Saturday, April 19, 2008

A Note to Brian McLaren

So, I've been reading Brian McLaren's book A Generous Orthodoxy and I would have to give it a 3/5.  My main issues with the book is the style of writing.  He's overly arrogant about what he has to say and he uses far too many meaningless footnotes and uses parentheses every paragraph.  It drives me nuts.  And half of his footnotes tell how another freaking book he's written explains what he's saying better.

But the biggest issue I have with the book is how he sees what he is writing about as truly groundbreaking.  It makes sense to a person who was born in the modern era that thinking postmodernly would be groundbreaking.  So, to him it seems groundbreaking and new and fresh because he once was a modernist. But to a postmodern such as I am (or anyone in their twenties or under, really) it just seems second nature.  What he says makes sense, but he needs to admit that he's found this himself and to him it's new and fresh and not something he somehow figured out on his own.  

Writers like Mars Hill's pastor Rob Bell or Donald Miller are much more honest in their Christian worldviews and they also don't seem forced in the presentation of their ideas.  They also are true postmoderns.  At least, McLaren is able to admit how much in common he has and all Christians have with other denominations.  These are just a few thoughts I've had lately. Living in Tunisia makes you realize how stupid all the division within the church is and how prejudiced people are towards new ideas and different ways of doing things.  I like how the emergent church is willing to step out and do something new, but I don't like that they're arrogant in the way that they do it and in the way they think they've somehow got it all right. Everyone thinks they've got it all right.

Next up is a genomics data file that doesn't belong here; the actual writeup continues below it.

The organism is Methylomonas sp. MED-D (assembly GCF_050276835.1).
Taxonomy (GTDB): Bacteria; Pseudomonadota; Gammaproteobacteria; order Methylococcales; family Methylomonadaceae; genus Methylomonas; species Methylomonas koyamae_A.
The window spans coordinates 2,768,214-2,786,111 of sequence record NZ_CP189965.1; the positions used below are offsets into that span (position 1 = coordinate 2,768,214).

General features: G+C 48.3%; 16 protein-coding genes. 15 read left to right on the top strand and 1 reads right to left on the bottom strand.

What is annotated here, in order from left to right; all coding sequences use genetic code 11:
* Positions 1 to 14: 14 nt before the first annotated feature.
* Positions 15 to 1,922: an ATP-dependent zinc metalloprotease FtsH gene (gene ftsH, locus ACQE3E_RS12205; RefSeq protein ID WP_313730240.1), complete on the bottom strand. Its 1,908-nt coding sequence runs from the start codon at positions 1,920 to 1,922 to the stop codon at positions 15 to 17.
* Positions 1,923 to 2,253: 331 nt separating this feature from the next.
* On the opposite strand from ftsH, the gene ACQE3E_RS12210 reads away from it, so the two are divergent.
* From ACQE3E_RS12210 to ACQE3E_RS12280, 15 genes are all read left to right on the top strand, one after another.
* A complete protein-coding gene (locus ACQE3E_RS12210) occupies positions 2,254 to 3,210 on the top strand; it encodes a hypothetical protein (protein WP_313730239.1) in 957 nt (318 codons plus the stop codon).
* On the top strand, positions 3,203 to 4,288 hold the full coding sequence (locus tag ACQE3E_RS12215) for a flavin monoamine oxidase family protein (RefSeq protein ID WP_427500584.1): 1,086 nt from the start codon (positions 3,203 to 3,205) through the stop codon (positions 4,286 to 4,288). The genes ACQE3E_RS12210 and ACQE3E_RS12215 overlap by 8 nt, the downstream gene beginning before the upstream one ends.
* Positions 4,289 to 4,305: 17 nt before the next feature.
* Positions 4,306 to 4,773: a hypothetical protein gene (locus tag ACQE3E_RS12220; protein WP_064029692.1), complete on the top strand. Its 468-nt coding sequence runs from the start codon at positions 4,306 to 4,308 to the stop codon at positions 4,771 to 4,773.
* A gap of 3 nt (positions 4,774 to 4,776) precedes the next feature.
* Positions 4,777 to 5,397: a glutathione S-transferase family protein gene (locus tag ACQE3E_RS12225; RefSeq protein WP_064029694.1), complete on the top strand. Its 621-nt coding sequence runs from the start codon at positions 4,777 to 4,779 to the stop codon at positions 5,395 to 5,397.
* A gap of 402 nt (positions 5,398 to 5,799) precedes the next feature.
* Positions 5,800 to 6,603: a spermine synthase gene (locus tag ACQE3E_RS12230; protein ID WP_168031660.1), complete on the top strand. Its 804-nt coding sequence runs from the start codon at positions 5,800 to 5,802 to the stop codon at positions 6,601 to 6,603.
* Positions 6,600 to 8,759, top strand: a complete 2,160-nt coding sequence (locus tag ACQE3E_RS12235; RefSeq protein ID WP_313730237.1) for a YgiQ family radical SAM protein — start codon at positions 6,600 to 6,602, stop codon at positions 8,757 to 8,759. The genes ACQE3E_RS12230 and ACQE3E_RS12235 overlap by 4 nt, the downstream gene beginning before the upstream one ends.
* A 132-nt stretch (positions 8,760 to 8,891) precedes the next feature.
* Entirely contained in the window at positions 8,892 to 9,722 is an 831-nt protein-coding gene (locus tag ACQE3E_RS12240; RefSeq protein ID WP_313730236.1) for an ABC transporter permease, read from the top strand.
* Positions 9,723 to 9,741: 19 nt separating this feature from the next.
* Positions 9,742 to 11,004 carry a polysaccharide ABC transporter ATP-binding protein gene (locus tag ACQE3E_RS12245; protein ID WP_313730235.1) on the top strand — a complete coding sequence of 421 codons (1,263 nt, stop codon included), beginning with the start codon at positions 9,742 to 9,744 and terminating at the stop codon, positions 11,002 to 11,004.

I wish more would think they're just doing their best and simply keep trying to do their best. And don't get me started on how I feel about Christians not doing their best (we could start with the Christian "music (if you could call it that)" scene).



Matt K said...

Jack you're not postmodern.

Anonymous said...

if we take Lyotard's definition of postmodernism to be our standard definition (an incredulity towards meta-narratives); then I don't see how anyone you mention is in anyway 'postmodern'. For example, people like Rob Bell, Donald Miller, Brian McLaren, don't really have a 'Christian Worldview' as such (and even if they did it wouldn't be postmodern because their worldview would function as a meta narrative); but on top of that, it's hard to find any evangelical Christian in the united states that doesn't live a life that in largely determined by the structures of capitalism and the free market. The force of capital determines the value of pretty much everything in western society, and determines who is valuable, disposable, etc.

If one really wanted to locate people thinking in a way which could be characterized as 'postmodern'; they would need to move pretty far from conservative american pastors and instead look to the french theorist of the 60's and 70's; but then we have to ask, what is the value in being 'postmodern'? Is it in anyway a 'good' or 'constructive' category? And more importantly, what does 'postmodernism' have to offer the function of religion and politics in contemporary society?

Also, I don't see how people in their twenties are postmodern at all; if anything, we are the generation most defined by our relationship to capital and the market. We 'think' we have freedom because we have an unlimited amount of products to buy, which gives us the sense that we have the freedom to determine our own reality; but in fact we are tightly within the grips of the capitalist system; thus, whether we realize it or not, most of our generation is unknowingly immersed in the meta-narrative (or, ontology) offered by late market capitalism.

And also, McLaren's book is kind of weak too.

Love you.